Two days ago, when my wife and I got back from holiday, we flicked on the lights in our bedroom and found a monster sprawled comfortably across my pillow and, I swear, snoring loudly. It was a spider, but one so big that the Royal Zoological Society would have to mount a special jungle expedition to find a better specimen. So, what did we do?
We laughed with cheerful scorn, because the spider was nothing?nothing?compared to the beasts in the bedroom of our holiday villa, where night after night we tussled with scorpions that scuttled across the canopy of our bed, and emerald-green grasshoppers as fat and long as bananas that plopped onto us in the dark, together with the occasional bat (quite likely vampires, given our location in a corner of darkest Eastern Europe). And we laughed at the snoring spider because it was nothing?nothing?compared to the creatures that used to infest our house here in the country.
The suicidal jackdaws that dived down our chimneys, the armies of highly motivated mice in the skirting and the flies in biblical number have all been banished. But when we awoke yesterday, and began to venture into rooms that were shut up while we were away, we learned that we have still not vanquished all the house’s plagues: smells bequeathed to us by previous owners are more pungent than ever. ‘Something has died, something big,’ gagged my wife, who has reached the point where she cannot enter the dining room or the worst afflicted guest bedroom without burning scented candles for an hour beforehand.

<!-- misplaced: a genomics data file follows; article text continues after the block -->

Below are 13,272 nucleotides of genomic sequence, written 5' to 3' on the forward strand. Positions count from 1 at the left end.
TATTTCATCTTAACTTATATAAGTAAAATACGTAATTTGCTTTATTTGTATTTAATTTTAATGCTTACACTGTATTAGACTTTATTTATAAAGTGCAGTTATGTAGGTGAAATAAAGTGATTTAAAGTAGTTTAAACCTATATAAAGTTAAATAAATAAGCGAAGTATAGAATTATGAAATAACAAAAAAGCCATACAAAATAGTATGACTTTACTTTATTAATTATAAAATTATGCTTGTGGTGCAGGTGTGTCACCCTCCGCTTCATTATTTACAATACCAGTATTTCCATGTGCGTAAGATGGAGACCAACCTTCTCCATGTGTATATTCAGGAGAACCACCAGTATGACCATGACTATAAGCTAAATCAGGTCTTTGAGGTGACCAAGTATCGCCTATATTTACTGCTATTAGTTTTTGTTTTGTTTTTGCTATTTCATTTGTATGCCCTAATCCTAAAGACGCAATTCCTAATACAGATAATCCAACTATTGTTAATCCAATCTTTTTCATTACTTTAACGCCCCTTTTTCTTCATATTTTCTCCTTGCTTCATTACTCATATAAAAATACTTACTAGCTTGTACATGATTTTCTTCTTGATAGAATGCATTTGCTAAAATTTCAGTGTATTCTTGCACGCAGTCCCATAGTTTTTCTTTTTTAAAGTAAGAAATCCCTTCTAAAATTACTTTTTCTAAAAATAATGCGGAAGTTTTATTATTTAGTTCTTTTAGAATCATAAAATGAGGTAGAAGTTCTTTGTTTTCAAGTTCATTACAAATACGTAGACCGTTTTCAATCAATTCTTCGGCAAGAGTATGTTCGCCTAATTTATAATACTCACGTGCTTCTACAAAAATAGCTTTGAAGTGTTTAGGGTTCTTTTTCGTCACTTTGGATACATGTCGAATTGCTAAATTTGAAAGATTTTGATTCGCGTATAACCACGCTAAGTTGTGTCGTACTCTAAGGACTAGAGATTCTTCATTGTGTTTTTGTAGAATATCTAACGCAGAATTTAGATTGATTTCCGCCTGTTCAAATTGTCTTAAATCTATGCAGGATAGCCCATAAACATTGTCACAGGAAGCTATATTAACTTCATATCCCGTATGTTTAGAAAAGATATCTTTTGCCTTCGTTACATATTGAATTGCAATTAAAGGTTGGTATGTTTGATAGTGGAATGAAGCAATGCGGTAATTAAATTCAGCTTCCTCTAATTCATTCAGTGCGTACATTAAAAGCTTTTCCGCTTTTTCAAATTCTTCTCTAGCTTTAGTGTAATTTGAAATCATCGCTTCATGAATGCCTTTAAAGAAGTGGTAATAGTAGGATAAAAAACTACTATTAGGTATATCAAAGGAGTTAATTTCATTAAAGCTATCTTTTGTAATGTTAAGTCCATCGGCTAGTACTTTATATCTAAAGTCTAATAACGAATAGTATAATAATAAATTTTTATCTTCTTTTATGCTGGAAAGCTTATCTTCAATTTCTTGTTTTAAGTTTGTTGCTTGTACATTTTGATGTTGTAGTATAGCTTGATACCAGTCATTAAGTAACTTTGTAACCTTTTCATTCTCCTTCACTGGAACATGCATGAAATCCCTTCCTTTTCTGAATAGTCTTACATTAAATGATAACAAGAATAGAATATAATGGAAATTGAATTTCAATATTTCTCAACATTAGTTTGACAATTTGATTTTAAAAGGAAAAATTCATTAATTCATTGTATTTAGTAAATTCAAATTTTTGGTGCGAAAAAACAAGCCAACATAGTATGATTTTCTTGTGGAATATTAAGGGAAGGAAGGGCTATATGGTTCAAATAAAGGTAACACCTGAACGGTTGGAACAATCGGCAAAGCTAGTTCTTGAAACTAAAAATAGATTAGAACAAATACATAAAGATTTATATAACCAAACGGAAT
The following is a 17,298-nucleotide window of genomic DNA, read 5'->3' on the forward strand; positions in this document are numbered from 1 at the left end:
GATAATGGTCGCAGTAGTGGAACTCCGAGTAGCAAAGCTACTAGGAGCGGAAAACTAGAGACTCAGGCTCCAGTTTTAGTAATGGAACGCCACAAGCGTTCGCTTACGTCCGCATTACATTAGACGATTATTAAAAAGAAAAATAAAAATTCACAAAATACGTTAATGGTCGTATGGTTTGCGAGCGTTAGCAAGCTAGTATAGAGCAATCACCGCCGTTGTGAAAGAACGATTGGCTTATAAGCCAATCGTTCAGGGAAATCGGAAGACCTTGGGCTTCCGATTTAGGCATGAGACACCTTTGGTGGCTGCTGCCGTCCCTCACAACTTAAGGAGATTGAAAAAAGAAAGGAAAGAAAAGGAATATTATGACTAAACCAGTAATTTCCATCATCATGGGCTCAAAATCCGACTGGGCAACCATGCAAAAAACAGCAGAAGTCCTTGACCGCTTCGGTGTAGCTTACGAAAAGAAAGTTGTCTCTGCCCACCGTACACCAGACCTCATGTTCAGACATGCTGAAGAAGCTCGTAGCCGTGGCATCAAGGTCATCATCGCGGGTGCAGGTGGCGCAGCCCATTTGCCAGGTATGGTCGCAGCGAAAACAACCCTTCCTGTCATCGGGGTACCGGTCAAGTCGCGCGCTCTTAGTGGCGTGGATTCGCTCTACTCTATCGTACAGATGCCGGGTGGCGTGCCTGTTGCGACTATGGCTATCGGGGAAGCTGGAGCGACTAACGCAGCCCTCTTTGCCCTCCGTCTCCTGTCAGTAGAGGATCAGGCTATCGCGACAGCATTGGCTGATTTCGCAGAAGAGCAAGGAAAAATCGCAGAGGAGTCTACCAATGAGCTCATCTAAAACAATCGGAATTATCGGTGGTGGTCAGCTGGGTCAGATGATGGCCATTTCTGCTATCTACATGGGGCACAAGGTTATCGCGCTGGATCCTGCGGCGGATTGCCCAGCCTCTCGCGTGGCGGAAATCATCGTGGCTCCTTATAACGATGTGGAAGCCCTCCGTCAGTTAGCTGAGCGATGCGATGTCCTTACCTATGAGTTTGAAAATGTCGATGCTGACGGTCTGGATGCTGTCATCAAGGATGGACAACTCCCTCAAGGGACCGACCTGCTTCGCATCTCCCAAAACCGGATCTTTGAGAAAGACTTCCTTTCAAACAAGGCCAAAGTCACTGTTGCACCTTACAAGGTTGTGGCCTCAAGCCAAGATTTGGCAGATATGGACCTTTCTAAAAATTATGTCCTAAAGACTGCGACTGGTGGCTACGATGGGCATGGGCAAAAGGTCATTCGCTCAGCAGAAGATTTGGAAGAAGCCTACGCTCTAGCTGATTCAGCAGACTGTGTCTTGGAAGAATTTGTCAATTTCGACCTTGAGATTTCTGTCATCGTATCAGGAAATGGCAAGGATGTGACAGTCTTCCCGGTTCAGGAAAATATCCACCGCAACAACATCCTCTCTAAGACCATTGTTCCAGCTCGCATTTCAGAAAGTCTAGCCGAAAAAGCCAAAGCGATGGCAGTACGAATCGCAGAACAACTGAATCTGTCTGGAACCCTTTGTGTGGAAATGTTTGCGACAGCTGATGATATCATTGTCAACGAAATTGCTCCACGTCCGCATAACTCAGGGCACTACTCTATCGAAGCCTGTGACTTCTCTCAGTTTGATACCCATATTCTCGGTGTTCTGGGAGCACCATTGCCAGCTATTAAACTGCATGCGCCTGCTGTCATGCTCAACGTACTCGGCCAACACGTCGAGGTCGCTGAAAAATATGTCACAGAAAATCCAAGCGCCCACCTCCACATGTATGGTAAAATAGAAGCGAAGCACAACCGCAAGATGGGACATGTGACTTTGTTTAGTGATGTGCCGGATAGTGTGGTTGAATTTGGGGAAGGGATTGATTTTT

The floorboards will have to come up so we can find out what lies beneath. Meantime: a clue. My six-year-old daughter rushed in from the garden yesterday with something in her hand. ‘Look, a fossil,’ she said, as she handed over a vertebra, mansized, fairly fresh.
Yesterday afternoon, another site meeting was scheduled with the builders in the cartshed/dovecote we are restoring. Three electricians were drilling inside the shed, three scaffolders clattering wrenches, a carpenter alternately power-sawing and firing a nail gun, and outside, growling lorries collected skips or dumped hefty loads of plasterboard and planking. The temperature was close to 100°F; sawdust clogged the air. ‘Bring it on,’ I muttered to myself, stepping into the war zone.
Questions immediately started flying at me like bullets. What did I want as door or window furniture? Where should the alarm sensors be fitted? What about the locking mechanisms on the folding oak outer doors, the nosing of the oak windowsills, the tiling in the shower room??
Our architect, Stuart, warned me to watch out for ‘decision fatigue’ when we began repairing our house. Now I can’t help wondering if I should have taken some kind of course before the building works began. After all, bankers take MBAs to prepare for the City’s pressures, soldiers go to Staff College to learn how to cope with the stresses of battle, trainee doctors spend time in Accident and Emergency departments. All that I had to prepare me that day was a cup of tea and a ginger nut.